Leave No Trace
Plan Ahead & Prepare
- Poor planning and unexpected situations lead to high-impact, last minute solutions which degrade the great outdoors. Plan to make as little impact as you can.
- Get information about your trip, and route of travel, from land managers.
- Know the regulations and special concerns for the area you plan to visit, purchase a map.
- Repackage food into reusable and lightweight containers.
- Proper planning and preparation will reduce impacts on the ground.
Travel & Camp on Durable Surfaces
- People cause excess damage to the land when trampling vegetation beyond repair. This results in soil erosion as well as unusable trails and campsites.
- In high use areas walk or ride on established trails when possible.
- Prevent erosion, trail widening and/or multiple trails from forming by using existing tread, please don’t cut switchbacks.
- In remote areas prevent the development of trails by traveling cross-country.
- Choose campsites that are well drained, in dry grass, exposed bedrock, duffy or sandy ground.
Properly Dispose of Waste
- No one wants to see garbage in the Wilderness, spoiling its natural beauty. Human waste and grey water should be properly disposed.
- Bury human waste in catholes 4-8″ deep at least 200 feet from water, camp, and trails.
- Cover and disguise the cathole. Do not leave toilet paper on the ground.
- Bathe and wash at least 200 feet from all water sources. Use only small amounts of biodegradable soap.
- Scatter dishwater away from lakes and streams after all food particles have been removed.
- If you pack it in, pack it out. Please take your trash out with you.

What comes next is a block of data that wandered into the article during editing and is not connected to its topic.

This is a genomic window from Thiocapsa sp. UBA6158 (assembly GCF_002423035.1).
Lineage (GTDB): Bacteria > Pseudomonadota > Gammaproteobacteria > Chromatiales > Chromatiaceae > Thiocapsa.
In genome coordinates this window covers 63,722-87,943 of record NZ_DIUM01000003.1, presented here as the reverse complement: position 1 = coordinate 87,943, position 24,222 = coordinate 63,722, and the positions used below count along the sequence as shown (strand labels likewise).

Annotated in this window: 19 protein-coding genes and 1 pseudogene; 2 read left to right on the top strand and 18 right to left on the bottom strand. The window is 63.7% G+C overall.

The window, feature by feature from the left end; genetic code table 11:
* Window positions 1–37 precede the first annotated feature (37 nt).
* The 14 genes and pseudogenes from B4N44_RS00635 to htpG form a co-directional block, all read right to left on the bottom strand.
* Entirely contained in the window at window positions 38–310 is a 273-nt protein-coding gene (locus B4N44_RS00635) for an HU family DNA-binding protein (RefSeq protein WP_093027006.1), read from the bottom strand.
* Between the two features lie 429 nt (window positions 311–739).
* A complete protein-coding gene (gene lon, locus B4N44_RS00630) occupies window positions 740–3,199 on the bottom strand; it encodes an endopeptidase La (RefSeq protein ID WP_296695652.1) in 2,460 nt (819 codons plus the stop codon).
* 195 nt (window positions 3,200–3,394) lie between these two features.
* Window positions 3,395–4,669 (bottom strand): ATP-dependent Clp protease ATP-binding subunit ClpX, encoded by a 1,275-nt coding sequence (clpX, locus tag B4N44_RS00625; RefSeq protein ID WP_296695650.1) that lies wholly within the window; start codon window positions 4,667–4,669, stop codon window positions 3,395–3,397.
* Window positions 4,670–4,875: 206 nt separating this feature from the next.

Leave What you Find Behind
- Try to minimize site alterations, such as digging trenches, hammering nails into trees, permanently clearing an area of rocks or twigs, or removing items.
- Allow others a sense of discovery by leaving rocks, plants, and archaeological artifacts where you find them.
- Avoid damaging live trees by hammering nails into trees or hacking at them.
Minimize Campfire Impact
- Many amazing areas have been degraded from the overuse of campfires, Leave No Trace ethics promote low-impact fires.
- A good campsite is found, not made. Use existing campsites in high use areas that are at least 100 feet from lakes, streams, or trails.
- In very remote areas, spread activities out (tents, kitchen, etc.), move camp often.
- Camp at least 100 feet away from watering holes, lakes and – if possible – streams.
- Minimize your impact on wildlife and ecosystems.
- In high-use areas bury fish entrails in a cathole, away from campsites.
- If fishing, even for just the day, clean fish at home.
- In remote areas fish entrails can be spread widely, out of sight.
- If you are a hunter, field dress game animals well away from trails, water, and campsites.
- Be Considerate of Other Visitors.
- Traveling in the backcountry quietly is respectful to others trying to enjoy the area.
- When passing a large group or pack string please step a few yards off the trail.
- If your traveling with dogs please be mindful of them at all times.